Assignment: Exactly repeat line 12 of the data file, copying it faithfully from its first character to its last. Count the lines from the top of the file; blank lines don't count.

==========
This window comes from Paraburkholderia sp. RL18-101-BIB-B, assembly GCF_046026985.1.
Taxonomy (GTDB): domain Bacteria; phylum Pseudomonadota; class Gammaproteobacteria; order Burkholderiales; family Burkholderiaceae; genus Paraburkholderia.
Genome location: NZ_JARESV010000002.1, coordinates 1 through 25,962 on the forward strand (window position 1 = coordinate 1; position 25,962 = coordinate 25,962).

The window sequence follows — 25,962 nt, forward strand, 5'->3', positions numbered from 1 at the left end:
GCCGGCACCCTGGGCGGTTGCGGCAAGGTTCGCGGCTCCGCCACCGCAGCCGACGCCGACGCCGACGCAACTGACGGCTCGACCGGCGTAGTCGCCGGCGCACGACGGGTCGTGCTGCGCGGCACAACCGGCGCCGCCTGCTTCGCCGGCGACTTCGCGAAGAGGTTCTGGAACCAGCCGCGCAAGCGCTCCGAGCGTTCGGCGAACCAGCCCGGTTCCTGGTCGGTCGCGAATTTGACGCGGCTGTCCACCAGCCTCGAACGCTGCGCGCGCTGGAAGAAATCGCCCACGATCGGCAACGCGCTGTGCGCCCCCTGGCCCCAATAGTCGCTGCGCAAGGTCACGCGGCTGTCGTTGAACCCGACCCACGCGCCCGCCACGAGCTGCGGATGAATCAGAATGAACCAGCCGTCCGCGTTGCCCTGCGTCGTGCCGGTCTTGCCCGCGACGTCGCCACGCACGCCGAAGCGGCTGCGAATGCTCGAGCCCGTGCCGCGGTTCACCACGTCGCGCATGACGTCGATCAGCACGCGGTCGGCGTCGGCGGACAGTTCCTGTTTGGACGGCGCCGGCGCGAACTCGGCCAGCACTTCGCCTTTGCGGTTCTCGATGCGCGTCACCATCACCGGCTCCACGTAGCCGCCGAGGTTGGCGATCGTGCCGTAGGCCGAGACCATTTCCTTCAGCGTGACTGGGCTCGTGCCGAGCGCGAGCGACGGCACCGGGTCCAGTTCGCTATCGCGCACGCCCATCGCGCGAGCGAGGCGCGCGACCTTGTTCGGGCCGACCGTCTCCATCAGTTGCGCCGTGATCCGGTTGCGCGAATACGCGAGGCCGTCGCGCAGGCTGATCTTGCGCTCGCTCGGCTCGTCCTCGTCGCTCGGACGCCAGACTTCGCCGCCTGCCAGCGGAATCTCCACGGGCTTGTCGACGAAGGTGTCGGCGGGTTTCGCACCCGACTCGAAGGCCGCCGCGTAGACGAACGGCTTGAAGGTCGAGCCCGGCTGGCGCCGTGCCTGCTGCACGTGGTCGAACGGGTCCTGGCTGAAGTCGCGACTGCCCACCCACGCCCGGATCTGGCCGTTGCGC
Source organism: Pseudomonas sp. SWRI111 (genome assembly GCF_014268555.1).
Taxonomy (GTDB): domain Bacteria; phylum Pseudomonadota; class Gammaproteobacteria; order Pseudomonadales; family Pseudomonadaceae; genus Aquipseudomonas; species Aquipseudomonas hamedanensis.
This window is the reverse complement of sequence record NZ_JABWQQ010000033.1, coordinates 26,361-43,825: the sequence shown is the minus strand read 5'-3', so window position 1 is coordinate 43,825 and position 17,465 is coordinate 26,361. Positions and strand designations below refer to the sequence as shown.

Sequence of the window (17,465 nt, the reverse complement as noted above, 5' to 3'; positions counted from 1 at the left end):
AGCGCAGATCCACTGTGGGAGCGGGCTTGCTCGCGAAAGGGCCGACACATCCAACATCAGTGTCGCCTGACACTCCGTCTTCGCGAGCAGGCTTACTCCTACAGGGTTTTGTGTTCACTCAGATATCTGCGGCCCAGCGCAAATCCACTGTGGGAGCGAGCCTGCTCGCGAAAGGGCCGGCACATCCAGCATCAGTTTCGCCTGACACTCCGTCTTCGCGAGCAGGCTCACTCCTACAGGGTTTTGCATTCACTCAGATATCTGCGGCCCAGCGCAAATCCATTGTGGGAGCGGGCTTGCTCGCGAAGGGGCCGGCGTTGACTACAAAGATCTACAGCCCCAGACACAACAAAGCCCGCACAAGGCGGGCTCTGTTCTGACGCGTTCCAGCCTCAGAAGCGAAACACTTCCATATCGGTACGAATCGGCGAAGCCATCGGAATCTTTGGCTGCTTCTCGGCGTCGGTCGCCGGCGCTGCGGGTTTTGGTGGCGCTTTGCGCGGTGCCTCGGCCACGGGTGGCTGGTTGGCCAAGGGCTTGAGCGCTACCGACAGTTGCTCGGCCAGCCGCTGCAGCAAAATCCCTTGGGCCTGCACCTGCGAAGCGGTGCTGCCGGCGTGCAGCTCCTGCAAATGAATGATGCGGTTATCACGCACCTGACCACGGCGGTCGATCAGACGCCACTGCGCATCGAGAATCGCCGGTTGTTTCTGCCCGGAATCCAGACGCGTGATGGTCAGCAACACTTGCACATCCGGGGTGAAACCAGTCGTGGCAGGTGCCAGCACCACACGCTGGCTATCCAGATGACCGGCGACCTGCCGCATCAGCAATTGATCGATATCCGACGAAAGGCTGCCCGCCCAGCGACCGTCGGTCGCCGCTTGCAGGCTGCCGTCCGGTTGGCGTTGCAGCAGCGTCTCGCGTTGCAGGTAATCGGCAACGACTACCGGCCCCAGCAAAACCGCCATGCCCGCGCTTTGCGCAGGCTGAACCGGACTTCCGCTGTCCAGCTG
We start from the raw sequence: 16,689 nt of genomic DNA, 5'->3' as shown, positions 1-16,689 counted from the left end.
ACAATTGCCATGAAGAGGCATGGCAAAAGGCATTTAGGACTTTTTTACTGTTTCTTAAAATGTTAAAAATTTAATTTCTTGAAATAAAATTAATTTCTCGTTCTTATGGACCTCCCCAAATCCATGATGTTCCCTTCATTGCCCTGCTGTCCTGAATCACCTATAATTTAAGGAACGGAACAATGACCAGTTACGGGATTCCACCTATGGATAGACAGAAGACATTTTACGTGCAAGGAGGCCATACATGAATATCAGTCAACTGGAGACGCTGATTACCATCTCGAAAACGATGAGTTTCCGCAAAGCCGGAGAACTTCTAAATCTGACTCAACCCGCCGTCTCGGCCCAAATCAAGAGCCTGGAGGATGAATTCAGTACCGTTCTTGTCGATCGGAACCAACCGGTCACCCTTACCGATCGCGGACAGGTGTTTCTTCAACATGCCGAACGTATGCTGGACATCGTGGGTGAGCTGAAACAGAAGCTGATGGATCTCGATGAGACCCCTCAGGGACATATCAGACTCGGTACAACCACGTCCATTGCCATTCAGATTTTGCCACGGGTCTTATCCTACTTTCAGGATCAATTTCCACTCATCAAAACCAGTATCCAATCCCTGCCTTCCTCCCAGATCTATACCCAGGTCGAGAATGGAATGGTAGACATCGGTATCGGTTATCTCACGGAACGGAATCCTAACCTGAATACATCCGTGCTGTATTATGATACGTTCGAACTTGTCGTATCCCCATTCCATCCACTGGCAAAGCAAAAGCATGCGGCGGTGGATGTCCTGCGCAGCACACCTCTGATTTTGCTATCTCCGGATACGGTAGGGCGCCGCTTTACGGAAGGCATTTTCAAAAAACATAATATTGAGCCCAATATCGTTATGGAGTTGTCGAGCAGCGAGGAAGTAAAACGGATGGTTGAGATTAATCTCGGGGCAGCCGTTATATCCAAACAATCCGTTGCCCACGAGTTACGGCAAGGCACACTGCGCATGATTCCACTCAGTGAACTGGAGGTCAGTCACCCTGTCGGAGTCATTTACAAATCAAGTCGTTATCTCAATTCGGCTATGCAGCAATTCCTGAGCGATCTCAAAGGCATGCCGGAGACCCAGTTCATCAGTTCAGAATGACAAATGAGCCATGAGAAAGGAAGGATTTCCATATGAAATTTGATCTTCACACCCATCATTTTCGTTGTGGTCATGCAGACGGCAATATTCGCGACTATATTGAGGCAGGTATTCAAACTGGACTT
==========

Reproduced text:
ACAATTGCCATGAAGAGGCATGGCAAAAGGCATTTAGGACTTTTTTACTGTTTCTTAAAATGTTAAAAATTTAATTTCTTGAAATAAAATTAATTTCTCGTTCTTATGGACCTCCCCAAATCCATGATGTTCCCTTCATTGCCCTGCTGTCCTGAATCACCTATAATTTAAGGAACGGAACAATGACCAGTTACGGGATTCCACCTATGGATAGACAGAAGACATTTTACGTGCAAGGAGGCCATACATGAATATCAGTCAACTGGAGACGCTGATTACCATCTCGAAAACGATGAGTTTCCGCAAAGCCGGAGAACTTCTAAATCTGACTCAACCCGCCGTCTCGGCCCAAATCAAGAGCCTGGAGGATGAATTCAGTACCGTTCTTGTCGATCGGAACCAACCGGTCACCCTTACCGATCGCGGACAGGTGTTTCTTCAACATGCCGAACGTATGCTGGACATCGTGGGTGAGCTGAAACAGAAGCTGATGGATCTCGATGAGACCCCTCAGGGACATATCAGACTCGGTACAACCACGTCCATTGCCATTCAGATTTTGCCACGGGTCTTATCCTACTTTCAGGATCAATTTCCACTCATCAAAACCAGTATCCAATCCCTGCCTTCCTCCCAGATCTATACCCAGGTCGAGAATGGAATGGTAGACATCGGTATCGGTTATCTCACGGAACGGAATCCTAACCTGAATACATCCGTGCTGTATTATGATACGTTCGAACTTGTCGTATCCCCATTCCATCCACTGGCAAAGCAAAAGCATGCGGCGGTGGATGTCCTGCGCAGCACACCTCTGATTTTGCTATCTCCGGATACGGTAGGGCGCCGCTTTACGGAAGGCATTTTCAAAAAACATAATATTGAGCCCAATATCGTTATGGAGTTGTCGAGCAGCGAGGAAGTAAAACGGATGGTTGAGATTAATCTCGGGGCAGCCGTTATATCCAAACAATCCGTTGCCCACGAGTTACGGCAAGGCACACTGCGCATGATTCCACTCAGTGAACTGGAGGTCAGTCACCCTGTCGGAGTCATTTACAAATCAAGTCGTTATCTCAATTCGGCTATGCAGCAATTCCTGAGCGATCTCAAAGGCATGCCGGAGACCCAGTTCATCAGTTCAGAATGACAAATGAGCCATGAGAAAGGAAGGATTTCCATATGAAATTTGATCTTCACACCCATCATTTTCGTTGTGGTCATGCAGACGGCAATATTCGCGACTATATTGAGGCAGGTATTCAAACTGGACTT